Iraq needs 'courageous decisions' to change and reform, former politicians say

The country is struggling to recover from decades of conflict and widespread corruption

Anti-government demonstrators waving Iraqi national flags in front of the Liberty Monument in Baghdad's Tahrir Square, on October 25.  AFP
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Iraq’s new government must take “courageous decisions” to change the system to curb corruption and implement much-needed reforms, former politicians said on Monday.

The country is struggling to recover from decades of conflict and yet no government has been able to bring about changes needed to provide adequate public services and employment opportunities. Corruption is seen as major factor in this failure.

“We have to be clear, we have to be honest: without changing the system from the inside nothing will change,” Dhia Al Assadi, an Iraqi academic and politician, said during an event at London's Chatham House.

“We have to change the principles and change the basis on which the system has been built.”

Mr Al Assadi, who headed the Al Ahrar bloc in the Iraqi parliament between 2014 and 2018, said Iraq must “take courageous decisions, and this government has not taken any bold moves just yet”.

Iraq is considered one of the most corrupt countries in the world, ranking 157 out of 180 in Transparency International's corruption perceptions index.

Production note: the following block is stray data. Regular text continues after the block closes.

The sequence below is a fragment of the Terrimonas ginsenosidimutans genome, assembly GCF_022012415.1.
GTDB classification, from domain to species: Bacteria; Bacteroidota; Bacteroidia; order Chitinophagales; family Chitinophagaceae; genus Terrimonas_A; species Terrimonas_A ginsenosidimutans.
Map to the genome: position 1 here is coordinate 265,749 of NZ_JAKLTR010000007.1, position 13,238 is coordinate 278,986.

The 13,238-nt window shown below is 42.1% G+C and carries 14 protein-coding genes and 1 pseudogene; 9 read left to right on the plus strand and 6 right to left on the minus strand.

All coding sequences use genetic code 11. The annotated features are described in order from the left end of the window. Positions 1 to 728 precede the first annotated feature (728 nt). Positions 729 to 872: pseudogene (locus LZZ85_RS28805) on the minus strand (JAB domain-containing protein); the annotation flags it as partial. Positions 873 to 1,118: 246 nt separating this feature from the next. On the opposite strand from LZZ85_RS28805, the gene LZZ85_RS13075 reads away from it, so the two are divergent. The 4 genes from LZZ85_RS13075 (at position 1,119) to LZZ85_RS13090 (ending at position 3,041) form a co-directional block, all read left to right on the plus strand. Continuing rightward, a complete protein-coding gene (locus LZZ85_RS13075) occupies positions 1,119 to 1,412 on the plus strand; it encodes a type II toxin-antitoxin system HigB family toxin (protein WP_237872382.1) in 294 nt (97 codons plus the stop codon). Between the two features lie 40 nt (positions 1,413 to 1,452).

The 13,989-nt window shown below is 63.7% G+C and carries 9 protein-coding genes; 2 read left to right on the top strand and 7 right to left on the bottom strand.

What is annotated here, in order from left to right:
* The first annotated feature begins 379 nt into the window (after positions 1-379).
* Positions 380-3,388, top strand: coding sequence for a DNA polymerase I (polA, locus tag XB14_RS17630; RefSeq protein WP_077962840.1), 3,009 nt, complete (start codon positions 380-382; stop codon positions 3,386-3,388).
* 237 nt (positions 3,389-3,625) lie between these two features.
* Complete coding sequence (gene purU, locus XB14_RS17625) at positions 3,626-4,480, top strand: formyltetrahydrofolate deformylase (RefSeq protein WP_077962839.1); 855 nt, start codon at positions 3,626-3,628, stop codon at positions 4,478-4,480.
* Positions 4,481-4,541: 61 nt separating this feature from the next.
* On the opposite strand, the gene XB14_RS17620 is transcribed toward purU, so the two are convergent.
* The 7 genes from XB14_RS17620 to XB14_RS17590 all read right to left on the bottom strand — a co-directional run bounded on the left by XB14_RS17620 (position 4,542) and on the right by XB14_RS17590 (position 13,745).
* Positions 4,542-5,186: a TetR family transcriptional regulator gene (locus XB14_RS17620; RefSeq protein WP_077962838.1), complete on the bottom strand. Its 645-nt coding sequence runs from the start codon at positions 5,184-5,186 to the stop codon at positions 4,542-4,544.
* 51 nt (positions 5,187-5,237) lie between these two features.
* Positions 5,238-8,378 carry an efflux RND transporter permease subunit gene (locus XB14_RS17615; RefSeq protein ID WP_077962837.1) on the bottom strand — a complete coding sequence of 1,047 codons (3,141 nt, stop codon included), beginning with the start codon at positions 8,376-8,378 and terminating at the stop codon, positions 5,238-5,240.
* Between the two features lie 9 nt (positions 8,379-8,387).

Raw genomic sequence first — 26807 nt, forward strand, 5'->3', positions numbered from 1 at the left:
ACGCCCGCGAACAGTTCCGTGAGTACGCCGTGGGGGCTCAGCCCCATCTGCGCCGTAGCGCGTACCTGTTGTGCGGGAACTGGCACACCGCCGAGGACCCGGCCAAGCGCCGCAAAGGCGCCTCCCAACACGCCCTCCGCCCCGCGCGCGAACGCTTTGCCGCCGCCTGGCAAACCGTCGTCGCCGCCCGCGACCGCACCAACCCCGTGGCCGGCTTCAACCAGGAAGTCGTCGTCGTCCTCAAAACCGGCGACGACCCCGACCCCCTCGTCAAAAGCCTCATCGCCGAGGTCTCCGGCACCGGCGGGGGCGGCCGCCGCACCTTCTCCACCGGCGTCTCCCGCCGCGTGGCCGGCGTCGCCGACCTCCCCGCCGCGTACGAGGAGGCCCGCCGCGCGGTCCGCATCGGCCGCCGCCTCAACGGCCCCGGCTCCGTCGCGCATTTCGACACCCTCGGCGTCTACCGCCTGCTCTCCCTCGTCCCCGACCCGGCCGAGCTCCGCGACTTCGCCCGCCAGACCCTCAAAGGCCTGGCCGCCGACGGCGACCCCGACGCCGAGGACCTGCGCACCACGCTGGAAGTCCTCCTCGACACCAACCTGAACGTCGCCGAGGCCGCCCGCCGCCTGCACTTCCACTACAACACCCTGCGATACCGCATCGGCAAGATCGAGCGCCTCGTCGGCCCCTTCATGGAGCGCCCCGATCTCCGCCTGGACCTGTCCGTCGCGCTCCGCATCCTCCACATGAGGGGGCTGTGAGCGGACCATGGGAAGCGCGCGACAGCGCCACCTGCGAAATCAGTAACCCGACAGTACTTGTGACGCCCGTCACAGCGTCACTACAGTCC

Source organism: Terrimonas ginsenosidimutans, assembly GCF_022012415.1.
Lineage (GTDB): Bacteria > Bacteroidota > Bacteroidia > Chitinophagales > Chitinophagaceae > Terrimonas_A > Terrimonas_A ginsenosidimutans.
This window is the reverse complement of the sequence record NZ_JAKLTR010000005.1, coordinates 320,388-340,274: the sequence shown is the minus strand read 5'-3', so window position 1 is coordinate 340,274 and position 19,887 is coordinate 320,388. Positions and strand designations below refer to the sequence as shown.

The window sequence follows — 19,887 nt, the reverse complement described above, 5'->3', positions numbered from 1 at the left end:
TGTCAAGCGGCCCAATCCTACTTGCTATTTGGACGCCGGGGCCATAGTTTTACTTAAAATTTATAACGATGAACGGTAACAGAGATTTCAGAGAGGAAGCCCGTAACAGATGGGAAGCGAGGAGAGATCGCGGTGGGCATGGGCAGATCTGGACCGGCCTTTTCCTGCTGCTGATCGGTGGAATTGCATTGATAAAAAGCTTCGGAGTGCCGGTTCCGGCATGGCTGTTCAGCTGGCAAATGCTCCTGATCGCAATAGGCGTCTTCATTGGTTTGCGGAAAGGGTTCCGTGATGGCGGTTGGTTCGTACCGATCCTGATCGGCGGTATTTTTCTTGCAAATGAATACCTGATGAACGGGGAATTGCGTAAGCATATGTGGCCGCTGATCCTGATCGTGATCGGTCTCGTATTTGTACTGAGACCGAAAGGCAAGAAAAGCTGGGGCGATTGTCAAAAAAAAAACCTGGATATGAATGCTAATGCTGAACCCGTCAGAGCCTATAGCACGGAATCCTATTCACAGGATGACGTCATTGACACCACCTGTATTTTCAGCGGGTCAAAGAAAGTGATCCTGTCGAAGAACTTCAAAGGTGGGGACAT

An informal power-sharing system, known as Muhasasa, was established after the overthrow of former dictator Saddam Hussein during the 2003 US-led invasion.

It is an agreement that distributes ministries based on an ethnic and religious background of parties and politicians. Shiites are entitled to 12 ministries, Sunnis six, Kurds four and the rest distributed among other religious and ethnic groups, regardless of election results.

“Nothing really has changed, even if qualified ministers belong to certain parties or are part of the political parties. Everyone knows the system has not changed, this is not hidden,” Mr Al Assadi said.

Since 2019, anti-government demonstrators have demanded the removal of parties that have been in power since the 2003 US-led invasion ended the dictatorship of Saddam Hussein, accusing them of rampant corruption that has stopped Iraq moving forward.

Security forces and militiamen killed hundreds of protesters and the protests fizzled out after the Covid-19 pandemic began in early 2020.

“We are paying blood, money, efforts that have been done, without gaining any change,” Mr Al Assadi said.

Abbas Al Ameri, secretary general of the Co-ordination Framework parliamentary bloc that was the main driver behind forming the new government under Prime Minister Mohammed Shia Al Sudani, said reforms come “after assuming power”.

“This requires practical steps and taking power is the main enabler of reform,” Mr Al Ameri said.

“Reform starts on the focal point of corruption, when people see that there is a challenge,” he said.

Mr Al Ameri said he believed Mr Al Sudani's government would gain the support of Iraqis and the country's allies to tackle corruption.

Updated: November 14, 2022, 5:13 PM
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